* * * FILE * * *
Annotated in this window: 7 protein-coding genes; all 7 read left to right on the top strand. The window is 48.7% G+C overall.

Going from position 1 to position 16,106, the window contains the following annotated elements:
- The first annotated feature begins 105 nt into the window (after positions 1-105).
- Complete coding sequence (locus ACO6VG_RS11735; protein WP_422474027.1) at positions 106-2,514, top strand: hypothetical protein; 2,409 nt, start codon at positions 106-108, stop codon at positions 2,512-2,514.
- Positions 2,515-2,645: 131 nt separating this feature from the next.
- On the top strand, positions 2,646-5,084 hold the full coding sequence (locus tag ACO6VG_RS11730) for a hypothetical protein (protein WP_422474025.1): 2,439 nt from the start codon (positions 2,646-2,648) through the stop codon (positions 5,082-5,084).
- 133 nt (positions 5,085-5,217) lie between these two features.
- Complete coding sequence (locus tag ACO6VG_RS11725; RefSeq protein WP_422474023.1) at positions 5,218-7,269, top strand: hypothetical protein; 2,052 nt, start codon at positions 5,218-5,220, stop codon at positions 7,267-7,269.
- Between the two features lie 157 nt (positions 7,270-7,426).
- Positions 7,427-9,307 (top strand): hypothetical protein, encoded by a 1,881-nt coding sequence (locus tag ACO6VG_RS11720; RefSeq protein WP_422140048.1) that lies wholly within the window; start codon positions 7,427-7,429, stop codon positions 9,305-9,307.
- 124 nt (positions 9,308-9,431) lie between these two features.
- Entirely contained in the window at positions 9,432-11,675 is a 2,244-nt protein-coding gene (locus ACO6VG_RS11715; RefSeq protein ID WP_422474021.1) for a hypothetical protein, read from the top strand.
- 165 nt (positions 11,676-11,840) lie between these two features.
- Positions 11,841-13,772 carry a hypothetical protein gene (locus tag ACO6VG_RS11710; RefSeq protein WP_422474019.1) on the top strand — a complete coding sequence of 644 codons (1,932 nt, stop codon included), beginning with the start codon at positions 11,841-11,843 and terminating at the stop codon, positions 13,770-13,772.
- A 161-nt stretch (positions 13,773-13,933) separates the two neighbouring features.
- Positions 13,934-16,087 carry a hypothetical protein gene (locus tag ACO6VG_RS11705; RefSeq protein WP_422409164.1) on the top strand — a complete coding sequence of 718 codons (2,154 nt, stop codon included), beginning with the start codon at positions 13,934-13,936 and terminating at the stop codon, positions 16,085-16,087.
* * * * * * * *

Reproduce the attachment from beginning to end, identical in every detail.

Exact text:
Annotated in this window: 7 protein-coding genes; all 7 read left to right on the top strand. The window is 48.7% G+C overall.

Going from position 1 to position 16,106, the window contains the following annotated elements:
- The first annotated feature begins 105 nt into the window (after positions 1-105).
- Complete coding sequence (locus ACO6VG_RS11735; protein WP_422474027.1) at positions 106-2,514, top strand: hypothetical protein; 2,409 nt, start codon at positions 106-108, stop codon at positions 2,512-2,514.
- Positions 2,515-2,645: 131 nt separating this feature from the next.
- On the top strand, positions 2,646-5,084 hold the full coding sequence (locus tag ACO6VG_RS11730) for a hypothetical protein (protein WP_422474025.1): 2,439 nt from the start codon (positions 2,646-2,648) through the stop codon (positions 5,082-5,084).
- 133 nt (positions 5,085-5,217) lie between these two features.
- Complete coding sequence (locus tag ACO6VG_RS11725; RefSeq protein WP_422474023.1) at positions 5,218-7,269, top strand: hypothetical protein; 2,052 nt, start codon at positions 5,218-5,220, stop codon at positions 7,267-7,269.
- Between the two features lie 157 nt (positions 7,270-7,426).
- Positions 7,427-9,307 (top strand): hypothetical protein, encoded by a 1,881-nt coding sequence (locus tag ACO6VG_RS11720; RefSeq protein WP_422140048.1) that lies wholly within the window; start codon positions 7,427-7,429, stop codon positions 9,305-9,307.
- 124 nt (positions 9,308-9,431) lie between these two features.
- Entirely contained in the window at positions 9,432-11,675 is a 2,244-nt protein-coding gene (locus ACO6VG_RS11715; RefSeq protein ID WP_422474021.1) for a hypothetical protein, read from the top strand.
- 165 nt (positions 11,676-11,840) lie between these two features.
- Positions 11,841-13,772 carry a hypothetical protein gene (locus tag ACO6VG_RS11710; RefSeq protein WP_422474019.1) on the top strand — a complete coding sequence of 644 codons (1,932 nt, stop codon included), beginning with the start codon at positions 11,841-11,843 and terminating at the stop codon, positions 13,770-13,772.
- A 161-nt stretch (positions 13,773-13,933) separates the two neighbouring features.
- Positions 13,934-16,087 carry a hypothetical protein gene (locus tag ACO6VG_RS11705; RefSeq protein WP_422409164.1) on the top strand — a complete coding sequence of 718 codons (2,154 nt, stop codon included), beginning with the start codon at positions 13,934-13,936 and terminating at the stop codon, positions 16,085-16,087.